Mepolizumab Reduces Hypereosinophilic Syndrome Flares


The IL-5 inhibitor has shown significant benefits for HES in a phase 3 pivotal trial, and is now being considered for regulatory submission.


Pivotal trial results from GlaxoSmithKline (GSK) show mepolizumab (Nucala) may be the first therapy capable of reducing flares in patients with Hypereosinophilic Syndrome (HES).

New phase 3 data from the pharmaceutical company show the interleukin 5 (IL-5) inhibitor therapy provided a statistically significantly greater rate of HES flare reduction in treated patients over 32 weeks, versus placebo.

The findings indicate mepolizumab’s benefit for the rare inflammatory disease, and advance GSK’s plans for regulatory submission of the therapy for an HES indication in 2020.

The pivotal phase 3 study was a randomized, double-blind, placebo-controlled trial observing the efficacy and safety of subcutaneous mepolizumab 300 mg every 4 weeks in 107 adolescent and adult patients with severe HES.

Investigators sought a primary endpoint of statistically significant reduction in patients experiencing HES flare—defined as the worsening of symptoms or eosinophil threshold which requires a therapy escalation—when mepolizumab is added to standard of care treatment.

At 32 weeks, 56% fewer patients treated with mepolizumab reported HES flares, versus just 28% of placebo patients (P = .002).

In secondary endpoints, investigators observed a 66% lower risk of first HES flare of the observed study period among treated patients versus placebo (HR, 0.34; 95% CI, 0.18 — 0.67), as well as a 66% reduction in annualized HES flare rate versus placebo (RR, 0.34; 95% CI, 0.19 – 0.63).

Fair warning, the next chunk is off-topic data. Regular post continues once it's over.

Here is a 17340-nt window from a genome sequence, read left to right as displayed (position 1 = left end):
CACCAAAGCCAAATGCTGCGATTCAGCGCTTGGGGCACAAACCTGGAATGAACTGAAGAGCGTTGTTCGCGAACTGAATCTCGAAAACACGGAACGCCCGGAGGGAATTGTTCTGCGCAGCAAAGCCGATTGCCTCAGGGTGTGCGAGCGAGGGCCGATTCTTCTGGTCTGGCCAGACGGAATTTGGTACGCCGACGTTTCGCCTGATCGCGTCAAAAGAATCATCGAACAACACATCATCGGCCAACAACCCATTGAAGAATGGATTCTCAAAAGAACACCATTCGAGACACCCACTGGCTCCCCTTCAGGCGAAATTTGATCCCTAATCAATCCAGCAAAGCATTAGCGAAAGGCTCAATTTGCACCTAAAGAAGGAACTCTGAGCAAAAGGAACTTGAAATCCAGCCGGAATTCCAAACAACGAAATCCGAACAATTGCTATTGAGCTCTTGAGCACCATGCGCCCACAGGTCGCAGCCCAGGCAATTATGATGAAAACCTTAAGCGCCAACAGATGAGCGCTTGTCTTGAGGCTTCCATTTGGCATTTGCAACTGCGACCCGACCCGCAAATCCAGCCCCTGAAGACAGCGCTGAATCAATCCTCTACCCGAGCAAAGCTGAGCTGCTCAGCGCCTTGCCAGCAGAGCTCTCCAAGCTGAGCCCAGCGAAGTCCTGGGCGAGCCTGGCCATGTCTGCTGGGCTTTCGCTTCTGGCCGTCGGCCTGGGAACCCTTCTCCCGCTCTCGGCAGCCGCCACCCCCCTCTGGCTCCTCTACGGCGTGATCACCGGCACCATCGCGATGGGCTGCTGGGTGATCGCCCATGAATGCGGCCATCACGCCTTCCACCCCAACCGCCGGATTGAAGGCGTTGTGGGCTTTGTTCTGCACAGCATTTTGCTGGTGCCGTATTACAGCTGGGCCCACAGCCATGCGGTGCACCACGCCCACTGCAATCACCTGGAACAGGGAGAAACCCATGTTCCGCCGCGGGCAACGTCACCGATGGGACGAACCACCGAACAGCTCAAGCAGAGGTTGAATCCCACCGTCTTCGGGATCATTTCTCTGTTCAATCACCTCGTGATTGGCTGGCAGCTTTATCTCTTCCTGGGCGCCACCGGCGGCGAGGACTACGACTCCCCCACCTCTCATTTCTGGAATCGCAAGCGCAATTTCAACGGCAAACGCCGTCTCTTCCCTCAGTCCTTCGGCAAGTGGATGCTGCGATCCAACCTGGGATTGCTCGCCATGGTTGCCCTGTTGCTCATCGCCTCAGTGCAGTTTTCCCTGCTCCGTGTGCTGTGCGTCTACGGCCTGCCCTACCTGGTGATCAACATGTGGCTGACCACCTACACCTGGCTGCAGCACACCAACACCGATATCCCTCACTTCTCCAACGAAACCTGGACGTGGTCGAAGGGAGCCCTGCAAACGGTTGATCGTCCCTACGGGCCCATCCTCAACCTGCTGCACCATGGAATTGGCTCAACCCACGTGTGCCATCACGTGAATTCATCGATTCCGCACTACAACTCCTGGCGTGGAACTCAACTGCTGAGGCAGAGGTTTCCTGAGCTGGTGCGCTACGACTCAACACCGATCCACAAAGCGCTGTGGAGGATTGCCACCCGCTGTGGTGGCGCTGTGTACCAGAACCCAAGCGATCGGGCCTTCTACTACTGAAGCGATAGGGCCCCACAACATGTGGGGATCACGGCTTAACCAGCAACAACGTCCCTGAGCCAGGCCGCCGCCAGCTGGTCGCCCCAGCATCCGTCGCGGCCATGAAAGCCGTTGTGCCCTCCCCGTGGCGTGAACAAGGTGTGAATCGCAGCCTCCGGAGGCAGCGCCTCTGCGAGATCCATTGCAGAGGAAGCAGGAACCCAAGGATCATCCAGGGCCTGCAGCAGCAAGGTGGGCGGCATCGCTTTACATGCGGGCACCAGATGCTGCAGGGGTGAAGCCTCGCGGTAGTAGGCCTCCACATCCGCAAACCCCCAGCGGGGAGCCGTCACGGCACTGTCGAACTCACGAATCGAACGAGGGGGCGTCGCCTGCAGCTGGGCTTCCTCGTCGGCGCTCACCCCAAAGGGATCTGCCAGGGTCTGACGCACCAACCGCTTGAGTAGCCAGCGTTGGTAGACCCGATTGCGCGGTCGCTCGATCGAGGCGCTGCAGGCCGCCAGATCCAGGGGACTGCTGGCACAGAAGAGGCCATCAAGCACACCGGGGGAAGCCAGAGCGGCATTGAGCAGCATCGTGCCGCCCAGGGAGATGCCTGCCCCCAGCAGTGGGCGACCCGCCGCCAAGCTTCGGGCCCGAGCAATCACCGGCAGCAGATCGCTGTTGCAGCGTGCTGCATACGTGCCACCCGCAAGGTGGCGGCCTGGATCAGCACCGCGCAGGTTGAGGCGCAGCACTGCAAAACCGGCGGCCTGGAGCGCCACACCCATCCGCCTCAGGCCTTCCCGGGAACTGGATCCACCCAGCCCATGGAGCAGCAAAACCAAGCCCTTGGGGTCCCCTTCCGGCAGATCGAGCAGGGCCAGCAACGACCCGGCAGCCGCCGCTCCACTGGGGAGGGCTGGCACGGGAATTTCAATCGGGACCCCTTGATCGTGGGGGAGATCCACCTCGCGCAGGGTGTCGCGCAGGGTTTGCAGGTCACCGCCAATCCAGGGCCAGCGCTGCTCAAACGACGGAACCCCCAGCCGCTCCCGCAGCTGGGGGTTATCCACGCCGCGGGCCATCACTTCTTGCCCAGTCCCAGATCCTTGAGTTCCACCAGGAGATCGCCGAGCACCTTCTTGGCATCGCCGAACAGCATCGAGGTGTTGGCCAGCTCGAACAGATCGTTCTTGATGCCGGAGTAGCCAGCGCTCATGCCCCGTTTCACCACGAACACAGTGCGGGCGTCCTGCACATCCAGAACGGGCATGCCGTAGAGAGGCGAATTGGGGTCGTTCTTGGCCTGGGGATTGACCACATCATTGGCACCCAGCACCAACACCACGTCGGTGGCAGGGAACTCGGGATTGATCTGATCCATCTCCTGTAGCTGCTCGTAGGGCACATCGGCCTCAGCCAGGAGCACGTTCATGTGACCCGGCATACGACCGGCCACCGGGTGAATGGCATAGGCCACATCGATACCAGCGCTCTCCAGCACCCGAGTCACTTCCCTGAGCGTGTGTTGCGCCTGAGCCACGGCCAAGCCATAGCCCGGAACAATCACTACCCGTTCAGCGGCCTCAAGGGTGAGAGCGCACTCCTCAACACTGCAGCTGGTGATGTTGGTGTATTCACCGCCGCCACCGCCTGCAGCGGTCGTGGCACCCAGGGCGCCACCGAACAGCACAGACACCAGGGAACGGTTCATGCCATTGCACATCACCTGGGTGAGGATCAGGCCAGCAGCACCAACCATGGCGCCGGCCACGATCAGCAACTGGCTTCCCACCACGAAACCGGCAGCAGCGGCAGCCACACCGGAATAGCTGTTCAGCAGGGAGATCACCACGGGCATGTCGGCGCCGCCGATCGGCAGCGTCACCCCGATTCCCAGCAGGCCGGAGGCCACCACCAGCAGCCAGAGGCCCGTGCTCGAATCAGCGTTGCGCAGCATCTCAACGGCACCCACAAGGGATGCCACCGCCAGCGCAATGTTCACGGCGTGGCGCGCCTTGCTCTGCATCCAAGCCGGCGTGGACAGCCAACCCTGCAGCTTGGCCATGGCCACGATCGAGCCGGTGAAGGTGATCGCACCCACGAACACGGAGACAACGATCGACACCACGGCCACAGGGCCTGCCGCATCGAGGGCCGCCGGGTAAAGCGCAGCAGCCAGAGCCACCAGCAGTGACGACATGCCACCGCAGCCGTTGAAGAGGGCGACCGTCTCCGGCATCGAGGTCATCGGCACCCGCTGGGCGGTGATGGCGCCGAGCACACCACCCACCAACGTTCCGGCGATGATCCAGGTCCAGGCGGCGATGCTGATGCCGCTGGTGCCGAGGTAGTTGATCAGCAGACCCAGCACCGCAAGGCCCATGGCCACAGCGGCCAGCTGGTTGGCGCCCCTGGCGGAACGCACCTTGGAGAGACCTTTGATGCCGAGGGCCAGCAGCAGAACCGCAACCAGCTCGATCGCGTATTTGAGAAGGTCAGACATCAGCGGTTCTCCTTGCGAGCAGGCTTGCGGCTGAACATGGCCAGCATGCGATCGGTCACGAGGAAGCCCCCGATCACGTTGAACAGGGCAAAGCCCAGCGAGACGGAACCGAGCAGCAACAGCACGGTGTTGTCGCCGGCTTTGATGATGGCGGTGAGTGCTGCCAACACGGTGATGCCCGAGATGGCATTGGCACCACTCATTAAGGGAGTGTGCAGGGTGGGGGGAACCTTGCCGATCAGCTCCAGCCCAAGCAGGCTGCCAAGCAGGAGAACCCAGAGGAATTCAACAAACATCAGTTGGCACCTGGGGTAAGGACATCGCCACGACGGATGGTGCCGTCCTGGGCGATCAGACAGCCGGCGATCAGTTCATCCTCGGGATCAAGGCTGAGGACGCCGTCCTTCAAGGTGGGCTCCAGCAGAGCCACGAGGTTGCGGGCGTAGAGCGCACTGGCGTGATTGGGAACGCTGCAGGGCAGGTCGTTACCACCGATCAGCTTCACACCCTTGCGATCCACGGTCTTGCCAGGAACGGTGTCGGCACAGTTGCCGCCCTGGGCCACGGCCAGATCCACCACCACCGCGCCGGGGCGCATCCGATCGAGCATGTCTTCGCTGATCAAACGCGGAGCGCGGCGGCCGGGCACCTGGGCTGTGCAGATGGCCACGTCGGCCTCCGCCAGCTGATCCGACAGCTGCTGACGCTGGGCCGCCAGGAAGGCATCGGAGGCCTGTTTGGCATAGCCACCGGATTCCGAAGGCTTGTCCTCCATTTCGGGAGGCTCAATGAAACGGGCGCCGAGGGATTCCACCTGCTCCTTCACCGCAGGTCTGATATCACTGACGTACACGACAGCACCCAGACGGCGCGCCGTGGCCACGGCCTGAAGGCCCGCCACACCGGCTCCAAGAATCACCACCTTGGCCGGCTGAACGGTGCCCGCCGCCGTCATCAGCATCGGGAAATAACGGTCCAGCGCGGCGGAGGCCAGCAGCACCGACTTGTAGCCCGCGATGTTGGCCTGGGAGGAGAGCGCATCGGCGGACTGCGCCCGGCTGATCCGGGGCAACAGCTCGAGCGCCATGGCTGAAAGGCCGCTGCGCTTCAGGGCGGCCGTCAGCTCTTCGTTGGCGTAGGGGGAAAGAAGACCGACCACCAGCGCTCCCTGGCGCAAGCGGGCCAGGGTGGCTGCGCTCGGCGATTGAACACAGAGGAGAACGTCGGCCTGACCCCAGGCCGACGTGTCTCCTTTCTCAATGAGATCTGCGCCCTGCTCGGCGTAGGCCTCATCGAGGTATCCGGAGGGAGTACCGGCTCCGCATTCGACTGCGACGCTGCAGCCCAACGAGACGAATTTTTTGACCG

Investigators also reported improved fatigue scores among mepolizumab-treated patients (P = .036) and a consistent safety profile with that previously known of the IL-5 inhibitor. Gerald Gleich, MD, an allergist and immunologist from the University of Utah, noted mepolizumab’s benefit is in reducing blood eosinophil levels—a benefit to patients of various eosinophil-based inflammatory diseases.

“These data are very promising and should provide hope for patients affected by this rare, life-threatening condition caused by eosinophilic inflammation,” Gleich said in a statement.

HES is characterized by a group of rare inflammatory disorders of eosinophil overproduction. Over time, most forms of the disease will cause inflammation and organ damage, with complications ranging from fever and malaise to respiratory and cardiac issues. It currently affects about 20,000 people globally.

Though its use is commonly associated with severe eosinophilic asthma—for which it was approved for treatment by the US Food and Drug Administration (FDA) in 2015—mepolizumab previously received Fast Track and Orphan Drug designations by the FDA for HES.

The therapy was also previously approved as an add-on maintenance treatment for patients with eosinophilic granulomatosis with polyangiitis (EGPA), and is being investigated for nasal polyposis and chronic obstructive pulmonary disease (COPD).

But it’s now with this rare condition which GSK anticipates pipeline development.

“Mepolizumab has the potential to change the treatment landscape for patients with HES which is a complex and debilitating disease with limited therapeutic options today,” Hal Barron, MD, Chief Scientific Officer and President of R&D at GSK, said.

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